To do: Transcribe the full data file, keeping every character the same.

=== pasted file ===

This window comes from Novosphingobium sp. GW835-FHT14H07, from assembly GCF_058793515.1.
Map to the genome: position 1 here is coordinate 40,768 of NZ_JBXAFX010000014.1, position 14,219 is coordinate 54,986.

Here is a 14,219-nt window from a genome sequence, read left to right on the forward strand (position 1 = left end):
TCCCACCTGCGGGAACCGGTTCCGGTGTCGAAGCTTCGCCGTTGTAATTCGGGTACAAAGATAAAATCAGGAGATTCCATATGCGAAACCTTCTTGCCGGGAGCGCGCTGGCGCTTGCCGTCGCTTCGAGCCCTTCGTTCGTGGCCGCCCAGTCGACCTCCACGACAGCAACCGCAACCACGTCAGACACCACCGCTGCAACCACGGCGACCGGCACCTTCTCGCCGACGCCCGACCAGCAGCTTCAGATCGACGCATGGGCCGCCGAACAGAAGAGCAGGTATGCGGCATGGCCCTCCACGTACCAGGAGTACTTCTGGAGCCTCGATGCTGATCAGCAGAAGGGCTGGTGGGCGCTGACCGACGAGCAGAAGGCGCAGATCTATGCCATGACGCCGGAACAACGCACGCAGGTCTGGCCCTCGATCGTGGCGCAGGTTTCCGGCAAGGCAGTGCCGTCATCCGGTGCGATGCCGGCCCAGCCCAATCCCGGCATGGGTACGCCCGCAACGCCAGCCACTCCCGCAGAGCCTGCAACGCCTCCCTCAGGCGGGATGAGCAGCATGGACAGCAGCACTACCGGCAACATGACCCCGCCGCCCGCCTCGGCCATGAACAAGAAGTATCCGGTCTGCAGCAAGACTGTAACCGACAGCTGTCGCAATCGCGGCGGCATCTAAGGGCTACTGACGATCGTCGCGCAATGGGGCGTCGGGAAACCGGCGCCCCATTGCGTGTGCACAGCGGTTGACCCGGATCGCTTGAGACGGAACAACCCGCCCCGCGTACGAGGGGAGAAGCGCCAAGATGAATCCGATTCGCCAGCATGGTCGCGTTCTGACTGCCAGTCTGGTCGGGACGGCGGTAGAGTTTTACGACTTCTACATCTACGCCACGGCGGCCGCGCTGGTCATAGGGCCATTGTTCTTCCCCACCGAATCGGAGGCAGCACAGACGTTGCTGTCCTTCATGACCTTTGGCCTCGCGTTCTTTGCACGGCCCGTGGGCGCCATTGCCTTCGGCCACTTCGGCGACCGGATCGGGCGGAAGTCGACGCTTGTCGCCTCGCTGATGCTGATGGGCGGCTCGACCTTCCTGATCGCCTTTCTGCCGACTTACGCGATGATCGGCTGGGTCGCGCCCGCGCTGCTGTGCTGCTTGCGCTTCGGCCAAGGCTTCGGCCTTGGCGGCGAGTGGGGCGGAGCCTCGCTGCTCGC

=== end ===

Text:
This window comes from Novosphingobium sp. GW835-FHT14H07, from assembly GCF_058793515.1.
Map to the genome: position 1 here is coordinate 40,768 of NZ_JBXAFX010000014.1, position 14,219 is coordinate 54,986.

Here is a 14,219-nt window from a genome sequence, read left to right on the forward strand (position 1 = left end):
TCCCACCTGCGGGAACCGGTTCCGGTGTCGAAGCTTCGCCGTTGTAATTCGGGTACAAAGATAAAATCAGGAGATTCCATATGCGAAACCTTCTTGCCGGGAGCGCGCTGGCGCTTGCCGTCGCTTCGAGCCCTTCGTTCGTGGCCGCCCAGTCGACCTCCACGACAGCAACCGCAACCACGTCAGACACCACCGCTGCAACCACGGCGACCGGCACCTTCTCGCCGACGCCCGACCAGCAGCTTCAGATCGACGCATGGGCCGCCGAACAGAAGAGCAGGTATGCGGCATGGCCCTCCACGTACCAGGAGTACTTCTGGAGCCTCGATGCTGATCAGCAGAAGGGCTGGTGGGCGCTGACCGACGAGCAGAAGGCGCAGATCTATGCCATGACGCCGGAACAACGCACGCAGGTCTGGCCCTCGATCGTGGCGCAGGTTTCCGGCAAGGCAGTGCCGTCATCCGGTGCGATGCCGGCCCAGCCCAATCCCGGCATGGGTACGCCCGCAACGCCAGCCACTCCCGCAGAGCCTGCAACGCCTCCCTCAGGCGGGATGAGCAGCATGGACAGCAGCACTACCGGCAACATGACCCCGCCGCCCGCCTCGGCCATGAACAAGAAGTATCCGGTCTGCAGCAAGACTGTAACCGACAGCTGTCGCAATCGCGGCGGCATCTAAGGGCTACTGACGATCGTCGCGCAATGGGGCGTCGGGAAACCGGCGCCCCATTGCGTGTGCACAGCGGTTGACCCGGATCGCTTGAGACGGAACAACCCGCCCCGCGTACGAGGGGAGAAGCGCCAAGATGAATCCGATTCGCCAGCATGGTCGCGTTCTGACTGCCAGTCTGGTCGGGACGGCGGTAGAGTTTTACGACTTCTACATCTACGCCACGGCGGCCGCGCTGGTCATAGGGCCATTGTTCTTCCCCACCGAATCGGAGGCAGCACAGACGTTGCTGTCCTTCATGACCTTTGGCCTCGCGTTCTTTGCACGGCCCGTGGGCGCCATTGCCTTCGGCCACTTCGGCGACCGGATCGGGCGGAAGTCGACGCTTGTCGCCTCGCTGATGCTGATGGGCGGCTCGACCTTCCTGATCGCCTTTCTGCCGACTTACGCGATGATCGGCTGGGTCGCGCCCGCGCTGCTGTGCTGCTTGCGCTTCGGCCAAGGCTTCGGCCTTGGCGGCGAGTGGGGCGGAGCCTCGCTGCTCGC